9. 9. Major Risks of Cost Leadership Strategy <ul><li>Dramatic technological change could take away your cost advantage </li></ul><ul><li>Competitors may learn how to imitate the value chain </li></ul><ul><li>Focus on efficiency could cause cost leader to overlook changes in customer preferences </li></ul>
  10. 10. Differentiation Strategy <ul><li>An integrated set of actions designed by a firm to produce or deliver goods or services (at an acceptable cost) that customers perceive as being different in ways that are important to them </li></ul><ul><ul><li>price for product can exceed what the firm’s target customers are willing to pay </li></ul></ul><ul><ul><li>nonstandardized products </li></ul></ul><ul><ul><li>customers value differentiated features more than they value low cost </li></ul></ul>
  11. 11. Differentiation Strategy <ul><li>Value provided by unique features & value characteristics </li></ul><ul><li>Command premium price </li></ul><ul><li>High customer service </li></ul><ul><li>Superior quality </li></ul><ul><li>Prestige or exclusivity </li></ul><ul><li>Rapid innovation </li></ul>
  12. 12. Differentiation Strategy <ul><li>Actions required by this strategy: </li></ul><ul><ul><li>development of new systems and processes </li></ul></ul><ul><ul><li>shaping perceptions through advertising </li></ul></ul><ul><ul><li>quality focus </li></ul></ul><ul><ul><li>capable of showing R&D results </li></ul></ul><ul><ul><li>maximize human resource contributions through low turnover and high motivation </li></ul></ul>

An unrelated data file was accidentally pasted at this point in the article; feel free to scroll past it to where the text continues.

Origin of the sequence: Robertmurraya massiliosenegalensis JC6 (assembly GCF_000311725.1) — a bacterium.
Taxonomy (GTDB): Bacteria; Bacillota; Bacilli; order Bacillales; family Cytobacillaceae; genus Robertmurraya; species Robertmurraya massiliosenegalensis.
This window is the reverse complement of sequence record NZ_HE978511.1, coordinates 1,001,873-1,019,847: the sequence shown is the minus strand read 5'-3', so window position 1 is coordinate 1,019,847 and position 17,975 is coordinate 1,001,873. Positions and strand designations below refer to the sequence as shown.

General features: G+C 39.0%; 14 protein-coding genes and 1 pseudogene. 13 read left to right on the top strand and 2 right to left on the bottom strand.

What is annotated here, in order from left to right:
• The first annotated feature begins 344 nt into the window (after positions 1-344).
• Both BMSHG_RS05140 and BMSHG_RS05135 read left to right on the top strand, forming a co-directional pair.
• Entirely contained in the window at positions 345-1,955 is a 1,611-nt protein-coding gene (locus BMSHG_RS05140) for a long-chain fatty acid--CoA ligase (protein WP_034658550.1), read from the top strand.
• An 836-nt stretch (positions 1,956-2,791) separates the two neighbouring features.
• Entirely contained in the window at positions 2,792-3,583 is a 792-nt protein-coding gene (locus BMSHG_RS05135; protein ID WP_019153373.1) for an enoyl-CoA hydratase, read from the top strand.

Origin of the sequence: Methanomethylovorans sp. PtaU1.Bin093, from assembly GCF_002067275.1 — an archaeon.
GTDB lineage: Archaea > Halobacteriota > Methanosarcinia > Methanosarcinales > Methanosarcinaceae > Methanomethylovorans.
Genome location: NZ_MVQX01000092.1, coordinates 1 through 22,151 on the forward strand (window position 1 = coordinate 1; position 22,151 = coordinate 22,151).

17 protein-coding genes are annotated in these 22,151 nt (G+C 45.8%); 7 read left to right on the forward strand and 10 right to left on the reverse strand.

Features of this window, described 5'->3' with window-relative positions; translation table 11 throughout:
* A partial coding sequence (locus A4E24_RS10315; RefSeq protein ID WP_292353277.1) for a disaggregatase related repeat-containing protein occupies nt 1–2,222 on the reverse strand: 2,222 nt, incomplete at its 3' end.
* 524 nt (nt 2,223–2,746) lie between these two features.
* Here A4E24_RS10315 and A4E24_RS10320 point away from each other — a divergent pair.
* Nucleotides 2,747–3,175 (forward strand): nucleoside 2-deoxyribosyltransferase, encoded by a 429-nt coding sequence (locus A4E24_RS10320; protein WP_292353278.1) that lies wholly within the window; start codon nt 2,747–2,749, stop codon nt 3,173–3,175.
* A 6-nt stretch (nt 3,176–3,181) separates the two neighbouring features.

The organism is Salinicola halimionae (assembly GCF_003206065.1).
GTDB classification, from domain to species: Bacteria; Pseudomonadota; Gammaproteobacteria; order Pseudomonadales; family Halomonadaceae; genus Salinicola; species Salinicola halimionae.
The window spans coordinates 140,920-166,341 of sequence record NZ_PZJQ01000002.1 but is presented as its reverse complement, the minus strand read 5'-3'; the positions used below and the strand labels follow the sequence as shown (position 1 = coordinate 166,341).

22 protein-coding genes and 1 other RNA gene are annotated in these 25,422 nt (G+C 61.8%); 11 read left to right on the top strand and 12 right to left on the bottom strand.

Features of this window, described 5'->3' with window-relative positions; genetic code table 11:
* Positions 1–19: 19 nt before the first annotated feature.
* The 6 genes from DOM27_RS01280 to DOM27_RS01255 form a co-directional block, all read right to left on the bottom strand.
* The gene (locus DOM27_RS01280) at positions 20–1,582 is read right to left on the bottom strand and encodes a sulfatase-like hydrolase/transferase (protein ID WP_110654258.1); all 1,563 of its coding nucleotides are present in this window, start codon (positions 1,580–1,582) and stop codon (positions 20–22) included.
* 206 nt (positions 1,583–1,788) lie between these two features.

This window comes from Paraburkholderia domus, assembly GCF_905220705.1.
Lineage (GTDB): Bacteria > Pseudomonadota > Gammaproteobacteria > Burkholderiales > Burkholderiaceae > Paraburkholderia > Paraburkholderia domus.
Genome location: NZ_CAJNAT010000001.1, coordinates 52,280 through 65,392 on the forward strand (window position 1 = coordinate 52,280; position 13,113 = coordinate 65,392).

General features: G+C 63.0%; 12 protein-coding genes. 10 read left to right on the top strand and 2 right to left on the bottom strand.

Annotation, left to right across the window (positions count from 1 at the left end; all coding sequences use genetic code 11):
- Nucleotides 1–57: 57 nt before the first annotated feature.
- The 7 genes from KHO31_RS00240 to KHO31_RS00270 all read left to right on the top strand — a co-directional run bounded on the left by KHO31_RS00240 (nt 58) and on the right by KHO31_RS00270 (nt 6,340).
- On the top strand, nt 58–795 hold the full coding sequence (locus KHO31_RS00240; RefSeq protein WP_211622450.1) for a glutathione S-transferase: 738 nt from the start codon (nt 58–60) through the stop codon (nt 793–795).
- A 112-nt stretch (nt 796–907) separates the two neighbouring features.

13. 13. How to Obtain a Differentiation Advantage Cost Drivers Value Chain Control if needed Reconfigure to maximize <ul><li>Low buyers’ costs </li></ul><ul><li>Raise performance of product or service </li></ul><ul><li>Create sustainability through: </li></ul><ul><ul><li>Customer perceptions of uniqueness </li></ul></ul><ul><ul><li>Customer reluctance to switch to non-unique product </li></ul></ul>
  14. 14. Factors That Drive Differentiation <ul><li>Unique product features </li></ul><ul><li>Unique product performance </li></ul><ul><li>Exceptional services </li></ul><ul><li>New technologies </li></ul><ul><li>Quality of inputs </li></ul><ul><li>Exceptional skill or experience </li></ul><ul><li>Detailed information </li></ul>
  15. 15. Major Risks of Differentiation Strategy <ul><li>Customers may decide that the price differential between the differentiated product and the cost leader’s product is too large </li></ul><ul><li>Means of differentiation may cease to provide value for which customers are willing to pay </li></ul>